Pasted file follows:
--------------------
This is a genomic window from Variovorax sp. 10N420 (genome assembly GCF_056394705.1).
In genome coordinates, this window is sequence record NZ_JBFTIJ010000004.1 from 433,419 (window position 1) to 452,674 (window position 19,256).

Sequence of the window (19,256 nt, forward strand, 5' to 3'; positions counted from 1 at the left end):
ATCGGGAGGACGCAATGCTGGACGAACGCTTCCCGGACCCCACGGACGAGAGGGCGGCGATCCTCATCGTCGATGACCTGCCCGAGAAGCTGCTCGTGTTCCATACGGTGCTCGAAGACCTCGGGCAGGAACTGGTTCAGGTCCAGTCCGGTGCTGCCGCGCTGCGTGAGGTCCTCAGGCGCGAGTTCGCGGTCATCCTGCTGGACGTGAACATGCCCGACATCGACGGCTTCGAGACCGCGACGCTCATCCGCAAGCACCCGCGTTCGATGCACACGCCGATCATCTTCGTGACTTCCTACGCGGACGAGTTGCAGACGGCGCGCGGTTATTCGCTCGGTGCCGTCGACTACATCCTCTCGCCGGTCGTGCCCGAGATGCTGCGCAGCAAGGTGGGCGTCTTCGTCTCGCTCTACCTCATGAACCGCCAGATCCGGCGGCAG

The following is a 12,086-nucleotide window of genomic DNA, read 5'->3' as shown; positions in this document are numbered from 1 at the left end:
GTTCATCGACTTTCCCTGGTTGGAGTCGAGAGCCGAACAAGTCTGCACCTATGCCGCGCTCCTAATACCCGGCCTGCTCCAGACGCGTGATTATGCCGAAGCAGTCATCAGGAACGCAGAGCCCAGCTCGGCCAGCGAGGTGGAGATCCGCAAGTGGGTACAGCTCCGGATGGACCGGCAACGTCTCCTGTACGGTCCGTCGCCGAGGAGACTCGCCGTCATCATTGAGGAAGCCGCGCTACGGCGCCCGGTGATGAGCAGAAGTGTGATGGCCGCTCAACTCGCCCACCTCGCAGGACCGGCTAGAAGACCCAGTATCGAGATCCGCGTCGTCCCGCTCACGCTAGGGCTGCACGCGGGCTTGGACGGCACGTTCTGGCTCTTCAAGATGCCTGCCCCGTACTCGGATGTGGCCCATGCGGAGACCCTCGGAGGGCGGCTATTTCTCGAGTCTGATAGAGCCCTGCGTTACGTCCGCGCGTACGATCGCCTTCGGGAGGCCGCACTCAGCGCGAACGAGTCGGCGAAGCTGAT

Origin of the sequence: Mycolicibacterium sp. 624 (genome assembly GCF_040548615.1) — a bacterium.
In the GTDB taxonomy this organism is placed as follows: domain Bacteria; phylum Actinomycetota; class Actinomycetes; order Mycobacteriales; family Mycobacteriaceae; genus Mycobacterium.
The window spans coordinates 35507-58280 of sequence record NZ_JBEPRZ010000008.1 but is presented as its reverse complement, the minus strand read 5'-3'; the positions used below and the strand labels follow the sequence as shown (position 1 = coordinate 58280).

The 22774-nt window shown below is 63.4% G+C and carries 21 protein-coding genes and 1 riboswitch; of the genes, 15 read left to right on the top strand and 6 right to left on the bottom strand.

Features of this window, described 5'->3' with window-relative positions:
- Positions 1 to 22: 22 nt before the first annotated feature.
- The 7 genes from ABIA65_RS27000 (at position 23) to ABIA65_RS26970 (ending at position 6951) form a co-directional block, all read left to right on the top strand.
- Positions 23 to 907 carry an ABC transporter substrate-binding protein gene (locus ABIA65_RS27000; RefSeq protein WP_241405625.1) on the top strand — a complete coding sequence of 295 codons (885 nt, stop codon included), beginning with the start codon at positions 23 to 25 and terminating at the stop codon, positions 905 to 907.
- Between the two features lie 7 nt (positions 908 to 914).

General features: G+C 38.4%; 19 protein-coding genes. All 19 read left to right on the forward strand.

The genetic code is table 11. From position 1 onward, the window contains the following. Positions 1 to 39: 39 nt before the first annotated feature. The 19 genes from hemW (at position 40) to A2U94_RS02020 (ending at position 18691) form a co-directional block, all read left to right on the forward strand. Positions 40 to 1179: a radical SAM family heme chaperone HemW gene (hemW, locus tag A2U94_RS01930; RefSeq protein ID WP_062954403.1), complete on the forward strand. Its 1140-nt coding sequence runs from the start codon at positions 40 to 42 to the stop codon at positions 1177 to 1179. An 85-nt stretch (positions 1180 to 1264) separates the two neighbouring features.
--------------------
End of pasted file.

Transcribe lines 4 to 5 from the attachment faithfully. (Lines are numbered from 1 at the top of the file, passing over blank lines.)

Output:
ATCGGGAGGACGCAATGCTGGACGAACGCTTCCCGGACCCCACGGACGAGAGGGCGGCGATCCTCATCGTCGATGACCTGCCCGAGAAGCTGCTCGTGTTCCATACGGTGCTCGAAGACCTCGGGCAGGAACTGGTTCAGGTCCAGTCCGGTGCTGCCGCGCTGCGTGAGGTCCTCAGGCGCGAGTTCGCGGTCATCCTGCTGGACGTGAACATGCCCGACATCGACGGCTTCGAGACCGCGACGCTCATCCGCAAGCACCCGCGTTCGATGCACACGCCGATCATCTTCGTGACTTCCTACGCGGACGAGTTGCAGACGGCGCGCGGTTATTCGCTCGGTGCCGTCGACTACATCCTCTCGCCGGTCGTGCCCGAGATGCTGCGCAGCAAGGTGGGCGTCTTCGTCTCGCTCTACCTCATGAACCGCCAGATCCGGCGGCAG

The following is a 12,086-nucleotide window of genomic DNA, read 5'->3' as shown; positions in this document are numbered from 1 at the left end: